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Friday, September 24, 2021

A booking app started by women hotel workers in Spain hopes she will pressure owners to treat them with dignity

The Spanish experiment, if successful, could form a meaningful way in which to use technology and the internet to bargain for the basic rights of the most marginalised workers

By: Editorial |
Updated: September 2, 2021 8:37:39 am
Las Kellys began as a WhatsApp group in 2014 in Barcelona, started by mostly women workers frustrated at the inability of traditional unions to represent their interests.

Jeff Bezos — richest man in the world, bane of the brick-and-mortar store, space joy-rider — summed up perfectly the advantages of the “platform” economy: “We are consumer obsessed.” What is true of retail goods is perhaps more so for travel and tourism. Apps and websites allow consumers to browse for the best hotels, with deals that offer them the cheapest prices. The casualty of this convenience, though, have been the workers who actually make hotels run — and their financial and social precarity has only been enhanced by the pandemic. Now, at last, a labour union formed by chambermaids in Spain is trying to use technology to even the playing field.

Las Kellys began as a WhatsApp group in 2014 in Barcelona, started by mostly women workers frustrated at the inability of traditional unions to represent their interests. In the hospitality industry — as in transport and retail — hotels, particularly the big chains, have increasingly begun to outsource the employment of staff, particularly cleaning crews, to avoid paying the state-mandated minimum wage and benefits, including maternity leave. Las Kellys has raised funds to start its own booking app. Now, in addition to a room with a view and pool-side cocktails, patrons can judge hotels by how they treat their staff and whether, while being “consumer obsessed”, they are also decent to their workers.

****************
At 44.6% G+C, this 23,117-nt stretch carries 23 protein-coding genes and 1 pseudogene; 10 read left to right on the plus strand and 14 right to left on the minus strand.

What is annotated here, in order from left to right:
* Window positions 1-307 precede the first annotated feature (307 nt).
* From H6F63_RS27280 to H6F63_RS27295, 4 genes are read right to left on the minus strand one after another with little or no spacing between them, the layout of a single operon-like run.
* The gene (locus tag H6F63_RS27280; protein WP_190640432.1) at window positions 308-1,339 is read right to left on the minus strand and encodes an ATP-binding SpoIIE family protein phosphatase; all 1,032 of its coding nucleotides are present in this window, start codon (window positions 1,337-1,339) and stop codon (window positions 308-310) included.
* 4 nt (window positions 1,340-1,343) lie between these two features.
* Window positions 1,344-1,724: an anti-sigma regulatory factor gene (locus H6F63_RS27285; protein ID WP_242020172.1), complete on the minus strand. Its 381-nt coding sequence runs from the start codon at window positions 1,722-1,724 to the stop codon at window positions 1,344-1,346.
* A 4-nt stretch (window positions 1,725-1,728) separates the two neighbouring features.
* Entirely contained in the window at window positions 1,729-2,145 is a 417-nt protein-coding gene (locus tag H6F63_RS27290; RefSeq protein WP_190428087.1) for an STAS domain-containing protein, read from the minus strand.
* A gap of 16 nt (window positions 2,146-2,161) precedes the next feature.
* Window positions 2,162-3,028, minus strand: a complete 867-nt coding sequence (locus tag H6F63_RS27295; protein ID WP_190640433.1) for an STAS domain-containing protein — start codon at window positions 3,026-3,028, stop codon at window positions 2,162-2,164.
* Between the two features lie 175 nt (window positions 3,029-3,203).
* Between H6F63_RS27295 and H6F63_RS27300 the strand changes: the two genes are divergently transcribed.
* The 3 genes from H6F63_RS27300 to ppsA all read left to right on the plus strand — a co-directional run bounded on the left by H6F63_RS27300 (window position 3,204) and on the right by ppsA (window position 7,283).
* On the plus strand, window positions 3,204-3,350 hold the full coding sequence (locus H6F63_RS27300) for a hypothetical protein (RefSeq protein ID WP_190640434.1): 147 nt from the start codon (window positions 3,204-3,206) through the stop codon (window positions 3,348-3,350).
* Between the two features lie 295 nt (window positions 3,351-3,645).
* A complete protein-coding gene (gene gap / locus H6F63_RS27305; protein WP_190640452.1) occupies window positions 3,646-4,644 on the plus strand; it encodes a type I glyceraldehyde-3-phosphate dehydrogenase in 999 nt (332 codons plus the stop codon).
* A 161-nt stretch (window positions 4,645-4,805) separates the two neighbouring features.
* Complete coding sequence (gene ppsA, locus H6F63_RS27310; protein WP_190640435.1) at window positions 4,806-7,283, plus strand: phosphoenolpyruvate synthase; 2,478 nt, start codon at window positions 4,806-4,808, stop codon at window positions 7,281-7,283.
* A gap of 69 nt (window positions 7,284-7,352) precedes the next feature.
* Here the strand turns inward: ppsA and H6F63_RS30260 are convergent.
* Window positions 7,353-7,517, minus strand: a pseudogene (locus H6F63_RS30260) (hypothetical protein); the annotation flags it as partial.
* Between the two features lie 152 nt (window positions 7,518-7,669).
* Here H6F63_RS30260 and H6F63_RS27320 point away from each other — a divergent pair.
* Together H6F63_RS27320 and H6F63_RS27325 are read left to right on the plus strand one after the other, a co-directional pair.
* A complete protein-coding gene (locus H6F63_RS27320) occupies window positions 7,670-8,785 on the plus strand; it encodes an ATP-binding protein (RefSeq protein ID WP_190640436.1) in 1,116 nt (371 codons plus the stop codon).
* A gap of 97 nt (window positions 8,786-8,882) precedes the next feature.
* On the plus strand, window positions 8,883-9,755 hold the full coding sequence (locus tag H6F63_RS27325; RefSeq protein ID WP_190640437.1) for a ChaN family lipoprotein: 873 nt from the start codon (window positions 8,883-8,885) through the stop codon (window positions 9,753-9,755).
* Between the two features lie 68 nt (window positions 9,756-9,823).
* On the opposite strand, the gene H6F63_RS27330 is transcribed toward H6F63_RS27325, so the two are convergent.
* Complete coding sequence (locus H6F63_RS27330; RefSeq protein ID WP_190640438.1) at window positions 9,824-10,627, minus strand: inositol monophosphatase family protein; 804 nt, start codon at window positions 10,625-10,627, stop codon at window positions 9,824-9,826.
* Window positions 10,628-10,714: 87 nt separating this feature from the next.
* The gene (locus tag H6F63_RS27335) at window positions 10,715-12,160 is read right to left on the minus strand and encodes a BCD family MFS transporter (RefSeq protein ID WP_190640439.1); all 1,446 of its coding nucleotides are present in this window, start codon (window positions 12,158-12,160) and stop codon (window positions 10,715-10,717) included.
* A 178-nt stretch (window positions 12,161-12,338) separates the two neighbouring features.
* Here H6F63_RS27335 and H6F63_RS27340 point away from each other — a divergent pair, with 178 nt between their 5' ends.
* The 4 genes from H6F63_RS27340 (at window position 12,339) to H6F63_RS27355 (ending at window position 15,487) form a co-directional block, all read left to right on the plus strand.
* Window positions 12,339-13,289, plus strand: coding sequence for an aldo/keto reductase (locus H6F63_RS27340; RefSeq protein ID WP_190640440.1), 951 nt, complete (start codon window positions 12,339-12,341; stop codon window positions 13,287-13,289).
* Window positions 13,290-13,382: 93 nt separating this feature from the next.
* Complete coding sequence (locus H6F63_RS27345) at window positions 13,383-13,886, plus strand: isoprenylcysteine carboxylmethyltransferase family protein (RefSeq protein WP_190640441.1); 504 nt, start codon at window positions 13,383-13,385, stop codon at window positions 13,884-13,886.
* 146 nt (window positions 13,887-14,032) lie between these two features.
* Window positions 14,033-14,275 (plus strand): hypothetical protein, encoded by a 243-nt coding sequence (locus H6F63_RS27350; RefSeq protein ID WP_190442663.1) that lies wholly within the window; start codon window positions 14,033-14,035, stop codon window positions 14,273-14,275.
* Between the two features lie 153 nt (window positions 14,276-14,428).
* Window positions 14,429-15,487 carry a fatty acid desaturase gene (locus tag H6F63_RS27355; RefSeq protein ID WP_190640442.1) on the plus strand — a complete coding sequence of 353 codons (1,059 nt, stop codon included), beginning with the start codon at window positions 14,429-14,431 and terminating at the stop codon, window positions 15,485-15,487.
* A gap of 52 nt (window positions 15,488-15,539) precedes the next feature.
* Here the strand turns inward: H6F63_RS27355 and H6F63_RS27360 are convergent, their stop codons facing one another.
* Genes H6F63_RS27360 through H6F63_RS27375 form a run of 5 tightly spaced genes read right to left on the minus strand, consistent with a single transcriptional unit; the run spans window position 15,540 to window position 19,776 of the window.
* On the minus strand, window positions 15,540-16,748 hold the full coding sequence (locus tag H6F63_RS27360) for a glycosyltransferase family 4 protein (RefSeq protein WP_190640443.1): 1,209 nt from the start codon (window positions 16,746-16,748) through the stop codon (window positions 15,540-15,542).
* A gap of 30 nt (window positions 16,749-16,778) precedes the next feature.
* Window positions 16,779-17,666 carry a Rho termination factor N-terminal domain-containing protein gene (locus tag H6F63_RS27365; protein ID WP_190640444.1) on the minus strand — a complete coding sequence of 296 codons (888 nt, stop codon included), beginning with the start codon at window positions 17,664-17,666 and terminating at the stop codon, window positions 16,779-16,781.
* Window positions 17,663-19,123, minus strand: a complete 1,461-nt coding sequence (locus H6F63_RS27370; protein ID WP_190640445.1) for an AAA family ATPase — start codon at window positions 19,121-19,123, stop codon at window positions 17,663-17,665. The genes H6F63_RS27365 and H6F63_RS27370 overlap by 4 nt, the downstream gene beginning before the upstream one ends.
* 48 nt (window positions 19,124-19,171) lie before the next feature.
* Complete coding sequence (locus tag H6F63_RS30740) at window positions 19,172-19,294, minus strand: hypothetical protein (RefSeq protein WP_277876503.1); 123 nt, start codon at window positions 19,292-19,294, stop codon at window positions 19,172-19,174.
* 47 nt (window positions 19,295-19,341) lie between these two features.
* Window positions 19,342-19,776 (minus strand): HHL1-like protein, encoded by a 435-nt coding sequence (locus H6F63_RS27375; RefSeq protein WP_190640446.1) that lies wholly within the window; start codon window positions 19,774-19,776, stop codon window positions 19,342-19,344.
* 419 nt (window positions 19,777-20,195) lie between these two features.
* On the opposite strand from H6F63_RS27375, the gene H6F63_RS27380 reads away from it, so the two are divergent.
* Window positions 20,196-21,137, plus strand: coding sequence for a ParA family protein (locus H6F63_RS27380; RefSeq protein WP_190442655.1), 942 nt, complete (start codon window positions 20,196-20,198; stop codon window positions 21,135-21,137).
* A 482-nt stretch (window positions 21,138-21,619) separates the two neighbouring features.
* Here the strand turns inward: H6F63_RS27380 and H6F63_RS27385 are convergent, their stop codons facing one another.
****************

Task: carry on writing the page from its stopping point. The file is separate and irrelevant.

The Spanish experiment, if successful, could form a meaningful way in which to use technology and the internet to bargain for the basic rights of the most marginalised workers. The major hiccup, though, is that the model relies on people being more conscientious. Will enough consumers, as they swipe through the endless array of options at their disposal, pay a little bit extra to reward establishments that treat their staff with dignity? Hopefully, the average traveller has a little more concern for the well-being of working women than the average owner.

This editorial first appeared in the print edition on September 2, 2021 under the title ‘The good consumer’.

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